Talk 3/23: From Busting Cults to Breeding Cults: Anonymous Hacktivism vs. QAnon, Gabriella Coleman


This year's Morgan Lecture promises to be timely and provocative.

Department of Anthropology - University of Rochester 2022 Lewis Henry Morgan Lecture From Busting Cults to Breeding Cults: Anonymous Hacktivism vs. QAnon Gabriella Coleman Professor of Anthropology Harvard University Wednesday, March 23rd at 7:00 PM Sloan Auditorium, Goergen Hall 101

First emerging from the anonymous imageboard 4chan, Anonymous found its activist sea legs in 2008 during a worldwide protest campaign against the Church of Scientology. Not long after Anonymous surged in visibility and popularity as hackers used the name to lay claim to high-profile hacktivist actions. Other groups and individuals used it to coordinate dozens of political operations, often supporting social justice movements. A decade later, after Anonymous activity waned, different movements and currents, like the anonymous far-right and the conspiracy theorists QAnon had sprung forth from similar anonymous imageboards.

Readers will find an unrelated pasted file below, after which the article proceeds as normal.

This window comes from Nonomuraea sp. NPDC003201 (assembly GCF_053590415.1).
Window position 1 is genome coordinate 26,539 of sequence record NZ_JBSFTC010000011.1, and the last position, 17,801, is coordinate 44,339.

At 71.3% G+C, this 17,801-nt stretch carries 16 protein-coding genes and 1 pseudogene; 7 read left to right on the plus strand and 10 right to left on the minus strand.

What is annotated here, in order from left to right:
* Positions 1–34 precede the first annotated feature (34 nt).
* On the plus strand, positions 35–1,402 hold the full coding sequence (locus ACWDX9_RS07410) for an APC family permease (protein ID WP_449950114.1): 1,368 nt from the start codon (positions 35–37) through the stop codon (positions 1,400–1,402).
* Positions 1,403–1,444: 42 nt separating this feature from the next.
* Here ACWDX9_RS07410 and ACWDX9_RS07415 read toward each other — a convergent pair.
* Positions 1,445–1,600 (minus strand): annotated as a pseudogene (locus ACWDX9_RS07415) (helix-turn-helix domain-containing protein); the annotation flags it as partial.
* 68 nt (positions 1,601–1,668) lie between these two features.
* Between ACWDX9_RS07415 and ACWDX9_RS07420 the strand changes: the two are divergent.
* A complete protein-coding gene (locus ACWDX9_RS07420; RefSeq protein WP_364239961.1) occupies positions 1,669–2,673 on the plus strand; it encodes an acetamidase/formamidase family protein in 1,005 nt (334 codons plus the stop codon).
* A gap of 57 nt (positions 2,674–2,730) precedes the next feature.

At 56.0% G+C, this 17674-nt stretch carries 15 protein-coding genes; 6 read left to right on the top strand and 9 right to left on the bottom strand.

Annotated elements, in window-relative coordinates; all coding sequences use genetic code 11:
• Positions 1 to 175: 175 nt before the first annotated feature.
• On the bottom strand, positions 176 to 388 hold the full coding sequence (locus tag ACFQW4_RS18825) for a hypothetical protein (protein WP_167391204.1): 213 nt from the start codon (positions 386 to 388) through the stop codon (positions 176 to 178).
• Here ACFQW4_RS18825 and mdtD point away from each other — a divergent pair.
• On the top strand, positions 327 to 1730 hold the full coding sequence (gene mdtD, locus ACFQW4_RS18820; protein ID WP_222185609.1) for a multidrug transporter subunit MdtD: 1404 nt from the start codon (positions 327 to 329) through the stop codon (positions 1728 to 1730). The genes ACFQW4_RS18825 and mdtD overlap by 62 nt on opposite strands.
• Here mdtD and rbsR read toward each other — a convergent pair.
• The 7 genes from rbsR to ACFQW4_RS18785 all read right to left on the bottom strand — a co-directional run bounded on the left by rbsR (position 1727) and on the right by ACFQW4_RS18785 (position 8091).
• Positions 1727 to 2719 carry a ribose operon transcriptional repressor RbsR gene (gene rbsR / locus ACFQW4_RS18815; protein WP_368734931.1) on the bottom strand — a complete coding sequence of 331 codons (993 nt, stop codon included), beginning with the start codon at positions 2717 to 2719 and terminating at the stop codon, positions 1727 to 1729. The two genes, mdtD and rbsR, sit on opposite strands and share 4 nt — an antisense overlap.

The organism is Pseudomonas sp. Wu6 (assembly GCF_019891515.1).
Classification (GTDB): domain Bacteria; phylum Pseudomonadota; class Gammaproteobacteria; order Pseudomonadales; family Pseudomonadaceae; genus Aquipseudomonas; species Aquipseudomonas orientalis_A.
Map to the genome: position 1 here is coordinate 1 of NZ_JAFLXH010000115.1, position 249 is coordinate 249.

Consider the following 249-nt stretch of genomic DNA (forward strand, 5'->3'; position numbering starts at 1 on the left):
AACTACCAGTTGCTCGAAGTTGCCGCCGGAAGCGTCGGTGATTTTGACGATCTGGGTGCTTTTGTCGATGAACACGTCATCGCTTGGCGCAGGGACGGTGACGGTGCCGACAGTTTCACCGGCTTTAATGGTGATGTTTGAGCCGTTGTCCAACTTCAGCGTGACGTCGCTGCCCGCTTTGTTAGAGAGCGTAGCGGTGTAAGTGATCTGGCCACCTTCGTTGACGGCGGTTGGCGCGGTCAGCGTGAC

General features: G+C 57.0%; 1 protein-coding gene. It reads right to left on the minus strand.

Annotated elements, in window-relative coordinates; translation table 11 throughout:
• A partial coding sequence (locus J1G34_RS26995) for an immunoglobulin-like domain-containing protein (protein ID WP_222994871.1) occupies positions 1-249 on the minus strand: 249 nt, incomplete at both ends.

Like Anonymous, these movements and currents played integral, even outsized roles in various political arenas. In contrast to Anonymous, they often worked against the cause of social justice and, in its stead, supported reactionary, racist, conspiratorial or fascist political planks. How are we to understand this radical metamorphosis and the relationships between these currents and movements? In this talk, I will examine the role of critical events, translators, and larger political forces in accounting for their differences and address issues around anonymity, the difficulties in researching anonymous quarters of the internet, and popular journalistic accounts in meshing together aspects of these movements that should be pried apart. In so doing, I will make a case for careful historical analysis in media studies work and to call for the end of a class of categories, like Internet activism, that fails to capture the dynamics and importance of online tools for political movements today. The University of Rochester is committed to providing inclusive experiences and equal access to programs and services. If you anticipate needing any type of accommodation, please contact Donna Mero (585-275-8614, dmero@ur.rochester.edu). In all situations, a good faith effort (up until the time of the event) will be made to provide accommodations.